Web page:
I don’t have the printer yet, so I can’t just test it, but I’d like to have opinions about whether the DIY cure box I’m making is going to be worth the bother.
I’ve made my own PCB with 14 VLMU3100 UV LEDs. The power supply gives them each a bit more than 3 volts, and they’re annoying to look at. That’s about as much actual hard evidence as I have as to what they’re actually doing.
Their specs are a nominal 2.5 mW/sr each and they are arranged around the top of an 8x8x8 inch space that is internally reflective. The wavelength peak is 405 nm, which I selected from other recommendations here as being the good wavelength to use.
You will be able to calculate the actual UV power at the surface of the print being cured from your figure of 2.5mw/sr. You must take into account the distance from the LED to the surface and must always assume some losses. (At least 30% being a reasonable starting point)
What is your reflector made from? UV reflection is very different to visible light reflection in terms of efficient surfaces for reflection (a glass mirror is poor compared to an aluminium reflector for example)
This link gives you the formulas to work out the power at the print surface. Aim for a minimum of 5mw/cm2 for a post cure in a reasonable time https://docs-apac.rs-online.com/webdocs/0321/0900766b803218da.pdf
The 5 mW/cm^2 number is helpful. Thanks. I’m intending to use tin foil as a reflector (as was the case with the YouTube video Formlabs made of their cardboard budget cure box). Doing the math, I’d need to have the array within ~3 cm of the print to get that sort of intensity, but I think that assumes that there’s no contribution from reflections (that is, that whatever photons leave the LED and don’t travel straight to the destination are wasted), doesn’t it?
Anything reflected should be treated as a bonus!! If you calculate raw figures then you will be in the right area
I actually made a third one with 21 SM0603UV-405 LEDs.
I don’t have the printer yet, but I got a vat of white resin. It arrived today and I did a little experiment. 10 minutes of exposure was enough to make a little solid disk.
Nice work - but I think you will find most resins will cure faster than that just being outside in indirect sunlight. Typically that size disk (at a guess perhaps 2 - 3mm thick) should through cure in 10 - 20 seconds, so if it took ten minutes then perhaps the UV power is a little low on your cure oven.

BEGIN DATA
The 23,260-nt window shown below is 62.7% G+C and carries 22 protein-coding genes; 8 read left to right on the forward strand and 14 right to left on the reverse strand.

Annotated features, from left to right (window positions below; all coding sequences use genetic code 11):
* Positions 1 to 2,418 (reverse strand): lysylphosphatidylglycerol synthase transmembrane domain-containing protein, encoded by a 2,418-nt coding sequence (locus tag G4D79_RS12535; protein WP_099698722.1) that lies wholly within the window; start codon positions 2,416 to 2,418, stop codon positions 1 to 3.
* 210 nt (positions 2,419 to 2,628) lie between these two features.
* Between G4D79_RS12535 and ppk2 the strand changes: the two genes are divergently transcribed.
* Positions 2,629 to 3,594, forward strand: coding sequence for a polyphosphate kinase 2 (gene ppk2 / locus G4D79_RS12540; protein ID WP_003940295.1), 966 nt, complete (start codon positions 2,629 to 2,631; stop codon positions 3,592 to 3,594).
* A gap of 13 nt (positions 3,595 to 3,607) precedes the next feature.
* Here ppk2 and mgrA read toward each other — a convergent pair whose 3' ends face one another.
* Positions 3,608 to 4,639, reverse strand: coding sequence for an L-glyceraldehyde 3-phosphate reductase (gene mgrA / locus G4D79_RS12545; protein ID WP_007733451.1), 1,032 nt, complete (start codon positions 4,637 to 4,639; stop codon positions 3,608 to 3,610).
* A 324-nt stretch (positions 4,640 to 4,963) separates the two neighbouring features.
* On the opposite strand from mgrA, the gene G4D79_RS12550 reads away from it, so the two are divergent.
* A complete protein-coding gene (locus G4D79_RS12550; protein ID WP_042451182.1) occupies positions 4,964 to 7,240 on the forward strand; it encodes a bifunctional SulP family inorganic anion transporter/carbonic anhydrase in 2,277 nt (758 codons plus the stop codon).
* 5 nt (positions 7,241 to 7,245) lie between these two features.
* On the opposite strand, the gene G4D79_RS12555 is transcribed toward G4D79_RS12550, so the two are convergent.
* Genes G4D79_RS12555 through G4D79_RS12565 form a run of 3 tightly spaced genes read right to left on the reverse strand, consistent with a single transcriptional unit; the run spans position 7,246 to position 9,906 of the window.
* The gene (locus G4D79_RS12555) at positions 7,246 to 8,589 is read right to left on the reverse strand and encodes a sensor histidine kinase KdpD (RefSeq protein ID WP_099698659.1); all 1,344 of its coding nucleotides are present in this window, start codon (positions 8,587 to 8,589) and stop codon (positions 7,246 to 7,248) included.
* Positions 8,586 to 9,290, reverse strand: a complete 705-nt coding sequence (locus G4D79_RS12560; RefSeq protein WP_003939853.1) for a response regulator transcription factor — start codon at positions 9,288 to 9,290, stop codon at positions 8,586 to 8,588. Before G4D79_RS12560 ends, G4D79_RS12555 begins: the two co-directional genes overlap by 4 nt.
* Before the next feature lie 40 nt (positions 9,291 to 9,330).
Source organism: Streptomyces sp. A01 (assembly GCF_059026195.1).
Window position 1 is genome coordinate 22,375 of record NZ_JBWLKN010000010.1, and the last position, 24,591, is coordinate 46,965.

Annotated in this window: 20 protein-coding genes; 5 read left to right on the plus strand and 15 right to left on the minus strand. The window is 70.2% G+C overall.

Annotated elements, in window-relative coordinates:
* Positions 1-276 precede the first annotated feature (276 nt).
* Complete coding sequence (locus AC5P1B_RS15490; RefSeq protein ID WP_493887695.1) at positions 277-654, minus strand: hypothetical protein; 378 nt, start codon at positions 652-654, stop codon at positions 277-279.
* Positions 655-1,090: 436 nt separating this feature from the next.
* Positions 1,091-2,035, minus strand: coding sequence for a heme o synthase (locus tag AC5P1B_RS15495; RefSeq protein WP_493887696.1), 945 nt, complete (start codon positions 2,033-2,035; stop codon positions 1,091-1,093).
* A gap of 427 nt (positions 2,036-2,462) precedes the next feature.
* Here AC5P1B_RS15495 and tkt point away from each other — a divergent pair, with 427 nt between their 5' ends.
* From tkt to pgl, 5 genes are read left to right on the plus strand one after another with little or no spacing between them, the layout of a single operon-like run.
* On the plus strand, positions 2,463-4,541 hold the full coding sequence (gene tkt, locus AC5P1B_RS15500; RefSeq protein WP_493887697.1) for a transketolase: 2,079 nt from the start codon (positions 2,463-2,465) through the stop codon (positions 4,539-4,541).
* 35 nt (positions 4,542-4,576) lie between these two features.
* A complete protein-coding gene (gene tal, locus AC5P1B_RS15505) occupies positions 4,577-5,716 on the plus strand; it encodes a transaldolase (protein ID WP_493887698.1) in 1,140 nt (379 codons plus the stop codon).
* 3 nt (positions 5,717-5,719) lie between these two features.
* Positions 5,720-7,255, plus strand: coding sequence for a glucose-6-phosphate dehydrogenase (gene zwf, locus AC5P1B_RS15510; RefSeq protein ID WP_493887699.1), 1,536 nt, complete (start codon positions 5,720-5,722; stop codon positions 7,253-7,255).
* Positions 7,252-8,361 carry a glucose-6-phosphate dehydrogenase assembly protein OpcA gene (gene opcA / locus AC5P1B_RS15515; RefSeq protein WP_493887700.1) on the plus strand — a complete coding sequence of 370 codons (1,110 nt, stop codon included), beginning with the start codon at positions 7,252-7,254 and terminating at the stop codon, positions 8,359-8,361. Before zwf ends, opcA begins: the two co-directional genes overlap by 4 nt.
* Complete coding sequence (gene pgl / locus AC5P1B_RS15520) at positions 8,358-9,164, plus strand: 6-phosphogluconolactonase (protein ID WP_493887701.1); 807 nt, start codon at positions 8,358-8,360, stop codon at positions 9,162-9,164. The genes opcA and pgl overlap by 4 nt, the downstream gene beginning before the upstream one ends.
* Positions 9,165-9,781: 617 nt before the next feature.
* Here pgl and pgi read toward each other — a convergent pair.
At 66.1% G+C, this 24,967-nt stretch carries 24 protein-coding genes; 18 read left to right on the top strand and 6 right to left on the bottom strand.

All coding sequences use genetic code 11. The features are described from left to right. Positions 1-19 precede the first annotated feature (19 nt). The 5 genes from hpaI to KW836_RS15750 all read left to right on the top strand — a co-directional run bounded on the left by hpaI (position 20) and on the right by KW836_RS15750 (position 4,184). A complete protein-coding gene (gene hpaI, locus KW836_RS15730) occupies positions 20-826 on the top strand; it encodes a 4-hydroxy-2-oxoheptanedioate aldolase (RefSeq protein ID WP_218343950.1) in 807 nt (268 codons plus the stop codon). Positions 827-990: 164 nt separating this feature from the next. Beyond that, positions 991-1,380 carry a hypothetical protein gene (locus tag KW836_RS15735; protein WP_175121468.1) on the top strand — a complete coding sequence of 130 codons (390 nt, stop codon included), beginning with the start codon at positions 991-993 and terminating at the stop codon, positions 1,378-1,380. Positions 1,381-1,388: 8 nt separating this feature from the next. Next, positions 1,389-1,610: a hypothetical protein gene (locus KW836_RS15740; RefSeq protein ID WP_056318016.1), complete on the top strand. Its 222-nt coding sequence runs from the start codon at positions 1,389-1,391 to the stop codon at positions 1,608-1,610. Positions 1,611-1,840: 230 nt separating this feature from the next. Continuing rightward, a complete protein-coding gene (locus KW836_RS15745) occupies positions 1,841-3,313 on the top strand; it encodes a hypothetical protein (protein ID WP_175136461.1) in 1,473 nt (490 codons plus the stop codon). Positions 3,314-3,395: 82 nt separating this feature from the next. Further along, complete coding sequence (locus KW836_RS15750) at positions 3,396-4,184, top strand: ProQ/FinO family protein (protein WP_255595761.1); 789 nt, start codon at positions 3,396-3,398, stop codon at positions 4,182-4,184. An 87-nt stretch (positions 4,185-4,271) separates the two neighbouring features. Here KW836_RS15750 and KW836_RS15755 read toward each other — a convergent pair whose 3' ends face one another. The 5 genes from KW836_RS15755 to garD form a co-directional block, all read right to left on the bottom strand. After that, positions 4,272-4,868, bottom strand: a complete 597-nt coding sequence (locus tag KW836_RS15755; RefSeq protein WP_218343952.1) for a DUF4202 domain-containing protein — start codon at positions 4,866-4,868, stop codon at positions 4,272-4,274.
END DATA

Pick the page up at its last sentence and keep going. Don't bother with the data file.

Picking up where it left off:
I have just cured a 3mm thick test sample of Formlabs white with 5mw/cm2 at 405nm in 14 seconds. A sample of resin configured for much lower power DLP (so its actually faster to cure - in fact far too fast for the Form 2) through cured in less than 2 seconds and was smoking!!
Oh, I don’t know that it didn’t take less time than that. I was expecting it to take much much longer and that’s the first time I checked it.
I am thinking I may repeat the experiment closer to how the resin life cycle really works - expose raw resin for a minute or two, then wash the piece in IPA and then cure it for 20 minutes and see what happens.
30 seconds wasn’t enough time, but two minutes was enough to make another little disk. I washed it in IPA and am now curing it for 20 minutes and we’ll see.
How are you evaluating the performance of the post cure? What criteria will you use to decide on its success?
I’m not being terribly stringent. People report that there’s a tactile difference. I’m hoping I’ll notice that. I’m going to be printing cases for electronic things. I don’t need to achieve absolutely maximally optimal material properties for my applications.